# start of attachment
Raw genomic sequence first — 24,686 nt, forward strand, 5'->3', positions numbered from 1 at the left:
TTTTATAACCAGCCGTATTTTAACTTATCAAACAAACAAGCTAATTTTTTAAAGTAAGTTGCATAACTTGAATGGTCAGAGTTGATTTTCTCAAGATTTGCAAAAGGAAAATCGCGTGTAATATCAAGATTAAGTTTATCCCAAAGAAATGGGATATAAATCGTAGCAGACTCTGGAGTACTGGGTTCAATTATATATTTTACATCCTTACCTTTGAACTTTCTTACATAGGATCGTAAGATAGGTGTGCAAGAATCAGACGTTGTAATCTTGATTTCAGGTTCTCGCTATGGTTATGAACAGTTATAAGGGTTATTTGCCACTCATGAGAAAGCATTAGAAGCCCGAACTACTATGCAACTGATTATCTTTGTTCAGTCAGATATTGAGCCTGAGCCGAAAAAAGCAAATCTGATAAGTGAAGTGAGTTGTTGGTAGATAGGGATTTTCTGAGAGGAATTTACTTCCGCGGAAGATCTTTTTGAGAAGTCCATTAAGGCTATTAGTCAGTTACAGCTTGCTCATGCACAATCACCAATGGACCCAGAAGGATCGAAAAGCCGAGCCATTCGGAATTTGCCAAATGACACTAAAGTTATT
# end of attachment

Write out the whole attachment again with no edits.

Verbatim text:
Raw genomic sequence first — 24,686 nt, forward strand, 5'->3', positions numbered from 1 at the left:
TTTTATAACCAGCCGTATTTTAACTTATCAAACAAACAAGCTAATTTTTTAAAGTAAGTTGCATAACTTGAATGGTCAGAGTTGATTTTCTCAAGATTTGCAAAAGGAAAATCGCGTGTAATATCAAGATTAAGTTTATCCCAAAGAAATGGGATATAAATCGTAGCAGACTCTGGAGTACTGGGTTCAATTATATATTTTACATCCTTACCTTTGAACTTTCTTACATAGGATCGTAAGATAGGTGTGCAAGAATCAGACGTTGTAATCTTGATTTCAGGTTCTCGCTATGGTTATGAACAGTTATAAGGGTTATTTGCCACTCATGAGAAAGCATTAGAAGCCCGAACTACTATGCAACTGATTATCTTTGTTCAGTCAGATATTGAGCCTGAGCCGAAAAAAGCAAATCTGATAAGTGAAGTGAGTTGTTGGTAGATAGGGATTTTCTGAGAGGAATTTACTTCCGCGGAAGATCTTTTTGAGAAGTCCATTAAGGCTATTAGTCAGTTACAGCTTGCTCATGCACAATCACCAATGGACCCAGAAGGATCGAAAAGCCGAGCCATTCGGAATTTGCCAAATGACACTAAAGTTATT